James Lawton: Heather Stanning and Helen Glover take pleasure in the rowing pain

 

Eton Dorney

After all the great achievements in rowing it is always the same. You just get back to the pain.

It is the other shoe that has to fall before you can step into the promised land and it can be as fierce as a martyr's conscience. Once again you were reminded of this when Britain's first golden girls – with not a wisp of hair out of place now – spoke of a gift rather than an ordeal.

"In a strange way, you enjoy it because it tells you that you have done what you set out to do," said the 26-year-old Helen Glover, who four years ago had never sat in a competitive boat.

Her team-mate, Army officer Heather Stanning, 27, who expects to report for duty in Afghanistan next month, put it rather more extravagantly in the first rush of the adrenaline that came when she knew the nation's expectation and –maybe even more vitally her own – had been met on this stretch of water where it is the sons of Eton College who normally define their character.

"I'm absolutely shattered and ecstatic at the same time," declared Captain Stanning. "I want to collapse but I'm just so overjoyed I want to jump around at the same time."

That part of the nation which had been getting increasingly nervous about the wait for this first gold medal was surely in pretty much the same category. However, with each stroke, each racking up of another notch of that pain level, our worst fears began to look increasingly absurd.

These, you could see from their whiplash, burning pace over the opening 500 metres were not chance and speculation girls. They were not here for any speculative lunges of pace. They were here to do a job, nail it from start to finish, and, of course, suffer whatever was required.

They did it so solidly, with such a proprietorial authority, they might have borrowed a trade-name that sounded something like Redgrave and Pinsent.

The first name in that partnership once said that if anyone ever found him near a boat again they should do him the mercy of putting a bullet in his head. That was four years before he won his fifth gold in Sydney.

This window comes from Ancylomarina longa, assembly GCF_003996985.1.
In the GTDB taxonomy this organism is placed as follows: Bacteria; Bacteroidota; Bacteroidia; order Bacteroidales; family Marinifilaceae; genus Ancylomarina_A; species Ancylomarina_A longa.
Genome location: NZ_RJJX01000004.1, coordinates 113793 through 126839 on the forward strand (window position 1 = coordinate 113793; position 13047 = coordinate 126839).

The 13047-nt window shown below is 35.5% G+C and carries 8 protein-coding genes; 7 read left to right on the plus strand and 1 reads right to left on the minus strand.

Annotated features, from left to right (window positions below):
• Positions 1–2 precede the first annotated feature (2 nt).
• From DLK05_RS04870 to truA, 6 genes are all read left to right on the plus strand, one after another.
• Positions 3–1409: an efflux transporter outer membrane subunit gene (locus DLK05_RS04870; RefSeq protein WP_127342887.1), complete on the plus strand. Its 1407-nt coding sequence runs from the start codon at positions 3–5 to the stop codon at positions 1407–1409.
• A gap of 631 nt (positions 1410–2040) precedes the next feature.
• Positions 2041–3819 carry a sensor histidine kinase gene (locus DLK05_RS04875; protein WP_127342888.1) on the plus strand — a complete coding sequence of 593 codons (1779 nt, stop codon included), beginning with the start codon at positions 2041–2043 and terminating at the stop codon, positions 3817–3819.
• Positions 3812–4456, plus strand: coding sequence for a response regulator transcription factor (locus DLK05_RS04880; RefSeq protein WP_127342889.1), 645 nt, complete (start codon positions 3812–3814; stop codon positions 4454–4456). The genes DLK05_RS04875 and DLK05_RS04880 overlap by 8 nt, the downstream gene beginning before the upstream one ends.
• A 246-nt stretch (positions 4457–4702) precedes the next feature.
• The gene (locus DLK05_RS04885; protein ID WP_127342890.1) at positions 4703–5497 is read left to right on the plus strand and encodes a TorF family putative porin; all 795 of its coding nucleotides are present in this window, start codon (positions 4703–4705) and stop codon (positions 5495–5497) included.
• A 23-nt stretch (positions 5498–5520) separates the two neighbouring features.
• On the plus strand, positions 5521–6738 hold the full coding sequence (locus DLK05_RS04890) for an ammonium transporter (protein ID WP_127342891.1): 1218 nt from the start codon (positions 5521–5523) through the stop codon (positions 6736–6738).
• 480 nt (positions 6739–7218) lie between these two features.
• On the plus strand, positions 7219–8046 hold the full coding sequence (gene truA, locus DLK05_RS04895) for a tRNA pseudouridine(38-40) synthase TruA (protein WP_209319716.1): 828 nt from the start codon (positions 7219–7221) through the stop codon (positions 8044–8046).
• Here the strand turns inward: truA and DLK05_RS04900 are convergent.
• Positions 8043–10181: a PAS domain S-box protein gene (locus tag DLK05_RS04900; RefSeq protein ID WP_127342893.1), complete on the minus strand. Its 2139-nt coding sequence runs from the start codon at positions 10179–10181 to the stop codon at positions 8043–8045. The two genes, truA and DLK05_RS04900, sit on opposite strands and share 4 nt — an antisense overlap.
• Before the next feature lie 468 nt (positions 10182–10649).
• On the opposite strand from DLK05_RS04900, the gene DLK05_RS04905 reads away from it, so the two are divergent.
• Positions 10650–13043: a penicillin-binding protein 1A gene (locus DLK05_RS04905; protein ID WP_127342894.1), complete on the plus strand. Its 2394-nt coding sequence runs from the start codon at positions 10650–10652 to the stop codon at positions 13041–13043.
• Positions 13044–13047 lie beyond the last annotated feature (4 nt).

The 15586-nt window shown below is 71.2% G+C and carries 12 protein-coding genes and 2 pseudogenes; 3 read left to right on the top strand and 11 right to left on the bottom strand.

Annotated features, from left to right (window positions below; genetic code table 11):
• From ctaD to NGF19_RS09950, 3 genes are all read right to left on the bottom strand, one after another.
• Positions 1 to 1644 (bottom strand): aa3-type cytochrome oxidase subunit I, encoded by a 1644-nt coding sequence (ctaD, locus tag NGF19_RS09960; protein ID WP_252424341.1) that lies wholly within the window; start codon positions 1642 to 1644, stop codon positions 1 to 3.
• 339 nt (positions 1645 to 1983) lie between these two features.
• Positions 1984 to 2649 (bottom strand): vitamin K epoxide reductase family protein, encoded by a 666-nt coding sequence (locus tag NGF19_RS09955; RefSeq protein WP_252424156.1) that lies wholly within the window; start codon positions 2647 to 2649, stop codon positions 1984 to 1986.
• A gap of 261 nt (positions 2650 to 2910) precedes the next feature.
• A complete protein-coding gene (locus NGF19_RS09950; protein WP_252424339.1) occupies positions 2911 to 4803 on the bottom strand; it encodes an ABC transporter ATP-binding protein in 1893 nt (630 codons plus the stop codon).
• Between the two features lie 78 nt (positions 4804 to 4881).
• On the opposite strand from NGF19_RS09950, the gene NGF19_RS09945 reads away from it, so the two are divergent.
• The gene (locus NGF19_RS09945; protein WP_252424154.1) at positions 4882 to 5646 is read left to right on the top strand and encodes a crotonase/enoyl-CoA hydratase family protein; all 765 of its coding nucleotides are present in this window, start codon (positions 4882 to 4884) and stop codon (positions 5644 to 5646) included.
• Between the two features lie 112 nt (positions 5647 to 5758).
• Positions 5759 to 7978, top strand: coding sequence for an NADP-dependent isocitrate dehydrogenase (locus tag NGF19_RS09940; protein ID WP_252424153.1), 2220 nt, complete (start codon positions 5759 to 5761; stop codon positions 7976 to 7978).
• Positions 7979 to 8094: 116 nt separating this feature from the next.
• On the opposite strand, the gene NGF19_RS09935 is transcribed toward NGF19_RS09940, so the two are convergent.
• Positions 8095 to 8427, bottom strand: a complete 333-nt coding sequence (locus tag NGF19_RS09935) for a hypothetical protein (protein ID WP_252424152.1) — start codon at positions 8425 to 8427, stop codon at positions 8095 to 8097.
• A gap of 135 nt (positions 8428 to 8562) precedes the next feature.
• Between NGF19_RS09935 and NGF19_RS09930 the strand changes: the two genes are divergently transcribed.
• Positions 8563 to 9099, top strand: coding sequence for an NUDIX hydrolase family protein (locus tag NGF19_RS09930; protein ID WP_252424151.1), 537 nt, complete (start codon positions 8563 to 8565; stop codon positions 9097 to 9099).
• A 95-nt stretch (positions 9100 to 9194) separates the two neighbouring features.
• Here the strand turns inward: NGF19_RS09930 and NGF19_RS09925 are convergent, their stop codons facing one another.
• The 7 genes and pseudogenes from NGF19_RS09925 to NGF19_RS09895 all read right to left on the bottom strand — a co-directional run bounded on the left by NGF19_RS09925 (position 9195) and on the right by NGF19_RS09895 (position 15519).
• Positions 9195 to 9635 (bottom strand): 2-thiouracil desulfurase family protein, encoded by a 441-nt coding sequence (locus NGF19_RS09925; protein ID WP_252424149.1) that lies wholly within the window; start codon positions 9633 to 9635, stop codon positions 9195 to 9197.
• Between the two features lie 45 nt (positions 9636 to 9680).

Yesterday the firm of Glover and Stanning were considerably less melodramatic after their first.

Both suggested they were suddenly at a loss to know what to do – book a holiday, have a few drinks, or maybe just stay part of the rhythm of Team GB for a little while in the belief that more medals were on their way.

In the end they achieved an agreement entirely consistent with the perfect rhythm of the stroke-making called by Glover as they hit the worst of the pain and the loudest of the cheers when they hung on over the last 500 metres and held off the late rush of the Australians and third-placed New Zealand.

They would have dinner with the families who had supported them all down the years – and, more than anything, understood that they had about them an especially deep need to make a mark. Stanning agreed that it had been said of her back in school that she was the most likely pupil to win an Olympic medal, "even though I tried everything without being particularly good".

Glover talked about her sense, as a PE teacher back in Cornwall, of the power of sport to inspire young people, as it did her four years ago when she was selected from one session of 200 candidates applying to British rowing's Start programme, and her family said they always knew she had an insistent need to compete at a high level.

Her younger sister Freya reached for the word that best summed up the new heroine. "She was always the life and soul of the family," she said, "but always determined to win – even if it was a board game at Christmas. Helen was always the most diligent."

What a fine and appropriate word – and what a superb performance from two young Englishwomen who went off to do the nation's work in the haunting beauty of the water and the meadows on a sultry morning. Both went to war with diligence.

They set a withering pace that put them ahead of their most dangerous rivals, the Aussies and the Kiwis at every point of the race.

"We often start fast," said Glover, "and it seemed every time I looked up we were a little further ahead. But we knew the quality we were facing and we knew that we were going to have to produce everything we had at the finish. It is hard to describe all the emotions that were running through my head as we reached the line, but I suppose the greatest was that we had done our job."

At the start of it they tried to tell themselves, and accept the word of their coach Robin Williams, that the effort was on their own behalf, and how they would always remember their day at the heart of their country's hopes, and for a little while it worked.

Then they came to the start line and realised that all the scene lacked was an updated version of the old general's finger pointing out of the poster and the legend: Your Country Needs You.

It did yesterday, certainly, and the response from Glover and Stanning could hardly have been stronger. With the likes of the Duke of Cambridge and Prince Harry on the banks – not to mention Redgrave – they could no longer suspend the reality.

Whatever they wanted for themselves, there could no longer doubt they were reporting for national service. For a captain of artillery, who insists that when she flies off to Afghanistan she will simply be going back to work, this was of course no great strain.

Nor was it for Helen Glover. She had a similar diligence – and was also, of course, oblivious to pain.

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